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Tourism in Norwich now worth more than £750m, report reveals

The River Wensum from Whitefriars bridge in Norwich. Tourism in the city increased in value in 2017, a new report shows. Picture: DENISE BRADLEY

The River Wensum from Whitefriars bridge in Norwich. Tourism in the city increased in value in 2017, a new report shows. Picture: DENISE BRADLEY

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The value of tourism in Norwich has edged over the £750m milestone, according to new figures.

In 2017 tourism in the city was worth almost £751.7m to the local economy, an increase of 2.8% on the previous year, according to the latest Economic Impact of Tourism report.

This was composed of £573.7m of visitor spending and a further £177,97 of indirect spend.

The total number of trips taken during 2017 was just under 12.28 million – comprising 11.83 million day trips and 444,200 staying trips, both up 5.5% on 2016.

The number of nights stayed also increased by 4.8% to 1.476 million – ahead of the national increase of 4%.

Norwich Castle. Picture: Jamie HoneywoodNorwich Castle. Picture: Jamie Honeywood

The report found increases in visitor spend, too. The total spend during day trips rose 2.5% to almost £475.43m while the total value of overnight trips increased by 3.7% to £104.74m.

However, it also found a drop in the average spend per visit – the spend for an overnight stay fell by 1.1% to £70.96 while the average day trip spend dropped by 2.9% to £40.26.

The report – compiled by Destination Research – said that tourism supported 13,178 jobs in Norwich in 2017 – a quarter (24.9%) of all employment.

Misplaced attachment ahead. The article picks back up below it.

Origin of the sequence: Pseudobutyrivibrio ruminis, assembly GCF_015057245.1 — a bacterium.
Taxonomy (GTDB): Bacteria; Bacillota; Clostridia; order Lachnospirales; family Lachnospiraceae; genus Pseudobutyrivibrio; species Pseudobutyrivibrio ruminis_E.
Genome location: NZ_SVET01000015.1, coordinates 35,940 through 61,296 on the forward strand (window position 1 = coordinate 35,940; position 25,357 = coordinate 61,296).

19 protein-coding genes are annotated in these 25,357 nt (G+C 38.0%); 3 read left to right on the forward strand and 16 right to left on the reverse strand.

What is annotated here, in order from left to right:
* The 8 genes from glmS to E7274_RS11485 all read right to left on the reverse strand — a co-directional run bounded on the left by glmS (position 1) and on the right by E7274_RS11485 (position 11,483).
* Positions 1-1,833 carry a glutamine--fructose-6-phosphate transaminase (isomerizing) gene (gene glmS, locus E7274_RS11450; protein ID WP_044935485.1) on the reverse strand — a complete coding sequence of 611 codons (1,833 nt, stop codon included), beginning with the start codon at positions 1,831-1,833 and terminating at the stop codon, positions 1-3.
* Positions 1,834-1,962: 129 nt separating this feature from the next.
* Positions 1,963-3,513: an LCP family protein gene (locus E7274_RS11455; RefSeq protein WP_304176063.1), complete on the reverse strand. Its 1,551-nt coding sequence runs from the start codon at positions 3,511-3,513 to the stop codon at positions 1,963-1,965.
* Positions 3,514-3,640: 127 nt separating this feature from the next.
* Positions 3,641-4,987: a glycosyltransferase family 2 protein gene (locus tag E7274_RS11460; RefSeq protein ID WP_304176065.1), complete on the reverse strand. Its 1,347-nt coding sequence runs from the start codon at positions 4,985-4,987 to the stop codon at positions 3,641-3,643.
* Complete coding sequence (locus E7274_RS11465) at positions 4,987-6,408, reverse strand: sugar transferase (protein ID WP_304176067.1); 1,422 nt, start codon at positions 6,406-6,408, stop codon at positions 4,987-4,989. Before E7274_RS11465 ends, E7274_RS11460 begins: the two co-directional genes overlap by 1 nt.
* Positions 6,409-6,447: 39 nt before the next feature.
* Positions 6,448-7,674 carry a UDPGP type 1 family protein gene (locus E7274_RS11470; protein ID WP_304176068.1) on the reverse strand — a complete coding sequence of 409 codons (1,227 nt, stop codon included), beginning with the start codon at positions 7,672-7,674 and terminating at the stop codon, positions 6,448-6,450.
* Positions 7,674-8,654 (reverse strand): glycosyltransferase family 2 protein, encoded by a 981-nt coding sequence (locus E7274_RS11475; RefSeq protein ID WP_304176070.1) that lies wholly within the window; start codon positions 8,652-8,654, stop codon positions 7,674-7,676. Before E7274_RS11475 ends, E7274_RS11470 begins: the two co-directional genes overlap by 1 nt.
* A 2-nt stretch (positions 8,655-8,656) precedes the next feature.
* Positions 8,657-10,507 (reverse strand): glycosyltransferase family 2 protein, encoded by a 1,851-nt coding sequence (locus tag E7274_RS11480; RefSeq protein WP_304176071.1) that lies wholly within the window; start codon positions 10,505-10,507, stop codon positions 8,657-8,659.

Stefan Gurney, executive director of Norwich Business Improvement District (BID), which oversees tourism body Visit Norwich, said: “This is a strong set of results for Norwich, with great figures for both day visits and stay trips.

Erpingham House, the site of a new vegan restaurant in Tombland. The second largest proportion of visitor spend was on food and drink. Picture: DENISE BRADLEYErpingham House, the site of a new vegan restaurant in Tombland. The second largest proportion of visitor spend was on food and drink. Picture: DENISE BRADLEY

“Tourism is an integral part of the Norwich city experience with the city constantly delivering new reasons to travel here. We’re keen to build on this success and we have exciting plans in development to keep raising awareness of Norwich as a leading UK city to visit in 2019.

“We should be very proud of the contribution that tourism continues to make to the local economy, supporting over 13,000 jobs in the area.”

Of the people visiting Norwich, two-thirds (65%) were staying in paid accommodation while the remainder were with friends, relatives or at second homes.

A breakdown of visitor expenditure showed that 39% of money spent went on shopping, 35% on food and drink, 10% on entertainment and 11% on travel. Just 5% was spent on accommodation.

Photo essay. Norwich statues. The statue of the Duke of Wellington at Upper Close, Norwich Cathedral. Picture : ANTONY KELLYPhoto essay. Norwich statues. The statue of the Duke of Wellington at Upper Close, Norwich Cathedral. Picture : ANTONY KELLY

Spending was more prone to seasonal peaks and troughs than visits, the report found.

Some 6% of overnight visitors and day visitors made their trips in February – but the month accounted for just 3% of total spend.

Meanwhile in August, which accounted for 10% of overnight visitors, 15% of the total overnight visitor spend was made.

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